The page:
I am interested in a wide variety of questions, both theoretical and empirical, relating to biodiversity and conservation biology. Much of my research focuses on questions of species detectability and extinction, and orchid ecology; in particular the response of orchids to climate change, epiphyte community ecology and modelling epiphyte seed dispersal. More recently I have moved into the area of wildlife trade and the role of digital resources.
In pursuit of these goals, I have travelled widely, focusing on study systems in the western Indian Ocean islands and Africa. Although I am primarily an "orchid" person, I have worked on a diverse range of taxa including, ants, the dodo, mammoths and the North Atlantic Right Whale.
5th July 2011 - Most of the world's "missing" or undiscovered species live in regions already identified by scientists as conservation priorities, according to a new study published in the journal Proceedings of the National Academy of Sciences by Lucas Joppa, myself, Norman Myers and Stuart Pimm. The study's findings suggest recent conservation efforts have been on target and should reduce uncertainty over global conservation priorities. However it also suggests the extinction threat for many of the as-yet undiscovered species is worse than previously feared. Click here for the press release.
15th April 2011 - Lin Taylor, my former intern/sandwich student, had her account of Britain's rarest orchid, Epipogium aphyllum (Ghost Orchid), published in Journal of Ecology!
22nd September 2010 - In a recent paper in the Journal of Ecology, my co-authors, Karen Robbirt, Tony Davy, Mike Hutchings, and I, provide the first validation of herbarium specimens as a potential source of phenological data for climate change studies. We compared the response to temperature of flowering based on field observations and herbarium specimens and show that you find exactly the same response. Click here for the press release.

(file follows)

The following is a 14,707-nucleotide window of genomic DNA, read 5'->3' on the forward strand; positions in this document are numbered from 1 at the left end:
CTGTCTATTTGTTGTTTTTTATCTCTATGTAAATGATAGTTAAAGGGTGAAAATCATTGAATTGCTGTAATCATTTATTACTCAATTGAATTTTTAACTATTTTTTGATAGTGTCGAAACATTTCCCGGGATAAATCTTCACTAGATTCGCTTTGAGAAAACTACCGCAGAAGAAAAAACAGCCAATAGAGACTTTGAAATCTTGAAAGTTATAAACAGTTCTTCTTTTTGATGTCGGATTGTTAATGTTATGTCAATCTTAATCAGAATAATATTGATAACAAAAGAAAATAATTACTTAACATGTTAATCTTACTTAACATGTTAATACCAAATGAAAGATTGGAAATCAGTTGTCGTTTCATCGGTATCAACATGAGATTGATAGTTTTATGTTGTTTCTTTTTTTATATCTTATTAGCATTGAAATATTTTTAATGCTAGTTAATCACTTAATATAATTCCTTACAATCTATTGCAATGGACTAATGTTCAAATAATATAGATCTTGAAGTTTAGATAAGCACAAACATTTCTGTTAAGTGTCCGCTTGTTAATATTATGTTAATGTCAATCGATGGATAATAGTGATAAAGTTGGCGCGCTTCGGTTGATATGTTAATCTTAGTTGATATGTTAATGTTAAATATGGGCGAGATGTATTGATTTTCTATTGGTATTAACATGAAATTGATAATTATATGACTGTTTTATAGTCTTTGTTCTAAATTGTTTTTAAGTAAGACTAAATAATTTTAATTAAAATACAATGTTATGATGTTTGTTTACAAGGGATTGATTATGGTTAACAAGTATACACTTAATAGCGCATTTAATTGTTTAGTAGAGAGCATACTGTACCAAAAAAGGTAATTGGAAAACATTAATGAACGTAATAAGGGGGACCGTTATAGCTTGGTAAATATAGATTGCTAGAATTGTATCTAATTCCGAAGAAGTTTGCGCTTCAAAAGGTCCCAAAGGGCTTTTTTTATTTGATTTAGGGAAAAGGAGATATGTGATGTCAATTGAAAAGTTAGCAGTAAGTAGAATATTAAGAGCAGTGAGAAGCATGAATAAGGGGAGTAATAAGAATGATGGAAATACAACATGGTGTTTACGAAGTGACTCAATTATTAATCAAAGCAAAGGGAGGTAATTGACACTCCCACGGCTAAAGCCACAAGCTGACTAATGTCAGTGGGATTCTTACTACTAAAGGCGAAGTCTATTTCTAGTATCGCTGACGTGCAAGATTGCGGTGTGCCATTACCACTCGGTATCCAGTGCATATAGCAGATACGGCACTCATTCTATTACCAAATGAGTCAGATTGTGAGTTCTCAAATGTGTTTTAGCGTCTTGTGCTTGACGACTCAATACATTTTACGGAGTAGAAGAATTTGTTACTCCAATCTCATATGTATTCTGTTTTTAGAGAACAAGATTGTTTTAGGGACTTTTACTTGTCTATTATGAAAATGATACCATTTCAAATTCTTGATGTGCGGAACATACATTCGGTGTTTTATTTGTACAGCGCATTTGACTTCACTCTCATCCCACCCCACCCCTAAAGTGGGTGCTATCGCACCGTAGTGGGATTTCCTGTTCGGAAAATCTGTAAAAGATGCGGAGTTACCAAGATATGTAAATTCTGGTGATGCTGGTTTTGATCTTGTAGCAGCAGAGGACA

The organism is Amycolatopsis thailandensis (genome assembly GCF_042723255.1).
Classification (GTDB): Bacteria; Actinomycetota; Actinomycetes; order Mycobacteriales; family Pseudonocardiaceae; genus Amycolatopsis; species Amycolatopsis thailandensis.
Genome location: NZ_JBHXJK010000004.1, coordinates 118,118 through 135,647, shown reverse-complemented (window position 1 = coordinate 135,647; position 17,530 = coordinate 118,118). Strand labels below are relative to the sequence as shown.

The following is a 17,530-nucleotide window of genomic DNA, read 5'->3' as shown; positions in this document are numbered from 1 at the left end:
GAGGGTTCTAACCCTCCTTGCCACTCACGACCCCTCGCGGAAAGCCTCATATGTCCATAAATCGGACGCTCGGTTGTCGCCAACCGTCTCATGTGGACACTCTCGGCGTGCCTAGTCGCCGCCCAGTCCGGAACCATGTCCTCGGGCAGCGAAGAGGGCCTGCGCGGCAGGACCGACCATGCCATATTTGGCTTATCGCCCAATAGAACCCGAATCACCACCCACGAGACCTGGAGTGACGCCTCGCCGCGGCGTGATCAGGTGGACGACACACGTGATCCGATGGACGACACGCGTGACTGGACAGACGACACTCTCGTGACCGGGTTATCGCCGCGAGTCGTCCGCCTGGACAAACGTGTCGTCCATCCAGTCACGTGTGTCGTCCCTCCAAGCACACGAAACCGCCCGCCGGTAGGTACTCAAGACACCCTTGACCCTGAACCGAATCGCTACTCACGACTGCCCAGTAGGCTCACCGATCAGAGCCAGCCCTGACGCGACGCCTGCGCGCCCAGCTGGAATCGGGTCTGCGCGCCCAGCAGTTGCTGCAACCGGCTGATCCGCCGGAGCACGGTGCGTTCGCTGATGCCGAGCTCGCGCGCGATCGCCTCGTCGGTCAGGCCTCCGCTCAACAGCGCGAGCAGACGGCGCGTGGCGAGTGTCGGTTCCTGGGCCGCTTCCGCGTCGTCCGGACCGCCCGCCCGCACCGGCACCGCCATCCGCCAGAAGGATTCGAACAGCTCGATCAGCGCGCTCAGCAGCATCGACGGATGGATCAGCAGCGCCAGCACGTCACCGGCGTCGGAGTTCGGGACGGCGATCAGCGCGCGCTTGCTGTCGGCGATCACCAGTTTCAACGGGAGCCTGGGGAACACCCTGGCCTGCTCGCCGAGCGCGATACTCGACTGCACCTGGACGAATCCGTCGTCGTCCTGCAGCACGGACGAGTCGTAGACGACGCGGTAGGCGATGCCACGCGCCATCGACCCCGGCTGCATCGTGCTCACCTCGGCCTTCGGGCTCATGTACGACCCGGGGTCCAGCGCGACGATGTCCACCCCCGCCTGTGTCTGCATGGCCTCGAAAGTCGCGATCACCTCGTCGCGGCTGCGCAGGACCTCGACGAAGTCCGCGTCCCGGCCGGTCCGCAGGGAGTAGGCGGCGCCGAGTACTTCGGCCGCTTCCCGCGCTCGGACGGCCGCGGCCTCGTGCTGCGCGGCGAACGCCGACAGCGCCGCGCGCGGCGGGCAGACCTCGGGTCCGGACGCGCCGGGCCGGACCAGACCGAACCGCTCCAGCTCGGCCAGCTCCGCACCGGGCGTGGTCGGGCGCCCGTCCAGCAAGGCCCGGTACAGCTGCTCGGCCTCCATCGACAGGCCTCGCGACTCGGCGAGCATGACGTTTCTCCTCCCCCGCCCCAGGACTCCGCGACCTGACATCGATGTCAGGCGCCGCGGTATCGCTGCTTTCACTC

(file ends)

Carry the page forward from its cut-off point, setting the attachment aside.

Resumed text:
7th July 2010 - In a recent paper in the Proceedings of the Royal Society B, my co-authors, Lucas Joppa. Stuart Pimm, and I, estimate that 10-20% flowering plants are left to be discovered. We go on to show that these are likely to be found in biodiversity hotspots which are by definition threatened through habitat destruction. If we then add to these the 20% of plant species currently described we know to be threatened, then we get a figure of 27-33% of the total flowering plant species being threatend with with extinction. Click here for the press release.
24th March 2010 - Great news, Lin Taylor, an intern/sandwich student in my lab, won first prize for her poster at the Student Conference on Conservation Science, University of Cambridge. Her poster was titled "How does sampling bias affect our accumulation of knowledge about a species?: A case study of Madagascan orchids".
1st January 2010 - I left the Royal Botanic Gardens, Kew, after 8.5 years to take up a position as lecturer in Biodiversity Conservation at the Durrell Institute of Conservation and Ecology, University of Kent, in Canterbury.